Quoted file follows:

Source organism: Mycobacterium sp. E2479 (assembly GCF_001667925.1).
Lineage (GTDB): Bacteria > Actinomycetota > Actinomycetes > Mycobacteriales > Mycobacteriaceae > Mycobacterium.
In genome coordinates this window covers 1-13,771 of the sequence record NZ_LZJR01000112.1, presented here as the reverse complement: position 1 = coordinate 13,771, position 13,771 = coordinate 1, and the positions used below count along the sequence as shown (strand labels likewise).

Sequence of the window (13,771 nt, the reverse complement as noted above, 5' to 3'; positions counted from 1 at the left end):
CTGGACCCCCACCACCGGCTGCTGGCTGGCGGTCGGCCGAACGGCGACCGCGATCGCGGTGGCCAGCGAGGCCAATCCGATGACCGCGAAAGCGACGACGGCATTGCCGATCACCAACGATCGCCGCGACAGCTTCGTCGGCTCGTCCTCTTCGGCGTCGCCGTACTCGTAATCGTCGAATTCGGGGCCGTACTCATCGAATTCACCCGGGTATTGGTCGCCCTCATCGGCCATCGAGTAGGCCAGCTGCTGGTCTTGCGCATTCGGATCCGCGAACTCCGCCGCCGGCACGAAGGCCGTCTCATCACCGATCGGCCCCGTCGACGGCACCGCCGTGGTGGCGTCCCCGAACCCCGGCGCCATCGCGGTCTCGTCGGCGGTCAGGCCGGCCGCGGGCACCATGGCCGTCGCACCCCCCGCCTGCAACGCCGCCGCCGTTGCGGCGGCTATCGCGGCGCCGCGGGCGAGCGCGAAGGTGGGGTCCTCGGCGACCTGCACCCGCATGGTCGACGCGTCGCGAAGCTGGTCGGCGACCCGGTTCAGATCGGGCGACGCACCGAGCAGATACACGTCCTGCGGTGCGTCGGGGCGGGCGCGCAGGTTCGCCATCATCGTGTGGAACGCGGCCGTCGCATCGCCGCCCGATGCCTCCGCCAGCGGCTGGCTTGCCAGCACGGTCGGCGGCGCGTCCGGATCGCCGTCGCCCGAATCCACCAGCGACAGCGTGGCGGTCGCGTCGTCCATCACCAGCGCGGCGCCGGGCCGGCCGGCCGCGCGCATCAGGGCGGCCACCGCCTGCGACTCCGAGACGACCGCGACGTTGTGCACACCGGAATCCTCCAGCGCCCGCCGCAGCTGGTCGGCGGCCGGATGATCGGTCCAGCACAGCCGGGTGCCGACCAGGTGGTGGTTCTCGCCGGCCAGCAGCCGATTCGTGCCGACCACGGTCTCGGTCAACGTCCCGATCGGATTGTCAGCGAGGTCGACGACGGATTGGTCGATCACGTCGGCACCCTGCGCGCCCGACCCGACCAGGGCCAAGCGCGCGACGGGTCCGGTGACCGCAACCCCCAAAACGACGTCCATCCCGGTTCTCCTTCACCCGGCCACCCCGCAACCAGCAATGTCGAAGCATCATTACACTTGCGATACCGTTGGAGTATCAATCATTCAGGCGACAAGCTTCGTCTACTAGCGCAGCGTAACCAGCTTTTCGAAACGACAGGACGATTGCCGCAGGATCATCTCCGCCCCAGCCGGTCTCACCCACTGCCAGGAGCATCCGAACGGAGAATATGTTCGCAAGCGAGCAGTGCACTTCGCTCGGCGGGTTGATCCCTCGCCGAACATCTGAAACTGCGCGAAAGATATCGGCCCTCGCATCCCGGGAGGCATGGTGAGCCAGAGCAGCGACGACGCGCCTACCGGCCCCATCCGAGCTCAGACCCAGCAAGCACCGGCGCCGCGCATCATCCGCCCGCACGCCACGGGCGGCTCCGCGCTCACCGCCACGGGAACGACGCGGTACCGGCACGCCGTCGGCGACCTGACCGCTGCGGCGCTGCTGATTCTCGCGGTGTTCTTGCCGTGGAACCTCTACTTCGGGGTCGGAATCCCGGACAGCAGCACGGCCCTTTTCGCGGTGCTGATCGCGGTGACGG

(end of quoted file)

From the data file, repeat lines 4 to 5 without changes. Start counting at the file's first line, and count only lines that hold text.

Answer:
Sequence of the window (13,771 nt, the reverse complement as noted above, 5' to 3'; positions counted from 1 at the left end):
CTGGACCCCCACCACCGGCTGCTGGCTGGCGGTCGGCCGAACGGCGACCGCGATCGCGGTGGCCAGCGAGGCCAATCCGATGACCGCGAAAGCGACGACGGCATTGCCGATCACCAACGATCGCCGCGACAGCTTCGTCGGCTCGTCCTCTTCGGCGTCGCCGTACTCGTAATCGTCGAATTCGGGGCCGTACTCATCGAATTCACCCGGGTATTGGTCGCCCTCATCGGCCATCGAGTAGGCCAGCTGCTGGTCTTGCGCATTCGGATCCGCGAACTCCGCCGCCGGCACGAAGGCCGTCTCATCACCGATCGGCCCCGTCGACGGCACCGCCGTGGTGGCGTCCCCGAACCCCGGCGCCATCGCGGTCTCGTCGGCGGTCAGGCCGGCCGCGGGCACCATGGCCGTCGCACCCCCCGCCTGCAACGCCGCCGCCGTTGCGGCGGCTATCGCGGCGCCGCGGGCGAGCGCGAAGGTGGGGTCCTCGGCGACCTGCACCCGCATGGTCGACGCGTCGCGAAGCTGGTCGGCGACCCGGTTCAGATCGGGCGACGCACCGAGCAGATACACGTCCTGCGGTGCGTCGGGGCGGGCGCGCAGGTTCGCCATCATCGTGTGGAACGCGGCCGTCGCATCGCCGCCCGATGCCTCCGCCAGCGGCTGGCTTGCCAGCACGGTCGGCGGCGCGTCCGGATCGCCGTCGCCCGAATCCACCAGCGACAGCGTGGCGGTCGCGTCGTCCATCACCAGCGCGGCGCCGGGCCGGCCGGCCGCGCGCATCAGGGCGGCCACCGCCTGCGACTCCGAGACGACCGCGACGTTGTGCACACCGGAATCCTCCAGCGCCCGCCGCAGCTGGTCGGCGGCCGGATGATCGGTCCAGCACAGCCGGGTGCCGACCAGGTGGTGGTTCTCGCCGGCCAGCAGCCGATTCGTGCCGACCACGGTCTCGGTCAACGTCCCGATCGGATTGTCAGCGAGGTCGACGACGGATTGGTCGATCACGTCGGCACCCTGCGCGCCCGACCCGACCAGGGCCAAGCGCGCGACGGGTCCGGTGACCGCAACCCCCAAAACGACGTCCATCCCGGTTCTCCTTCACCCGGCCACCCCGCAACCAGCAATGTCGAAGCATCATTACACTTGCGATACCGTTGGAGTATCAATCATTCAGGCGACAAGCTTCGTCTACTAGCGCAGCGTAACCAGCTTTTCGAAACGACAGGACGATTGCCGCAGGATCATCTCCGCCCCAGCCGGTCTCACCCACTGCCAGGAGCATCCGAACGGAGAATATGTTCGCAAGCGAGCAGTGCACTTCGCTCGGCGGGTTGATCCCTCGCCGAACATCTGAAACTGCGCGAAAGATATCGGCCCTCGCATCCCGGGAGGCATGGTGAGCCAGAGCAGCGACGACGCGCCTACCGGCCCCATCCGAGCTCAGACCCAGCAAGCACCGGCGCCGCGCATCATCCGCCCGCACGCCACGGGCGGCTCCGCGCTCACCGCCACGGGAACGACGCGGTACCGGCACGCCGTCGGCGACCTGACCGCTGCGGCGCTGCTGATTCTCGCGGTGTTCTTGCCGTGGAACCTCTACTTCGGGGTCGGAATCCCGGACAGCAGCACGGCCCTTTTCGCGGTGCTGATCGCGGTGACGG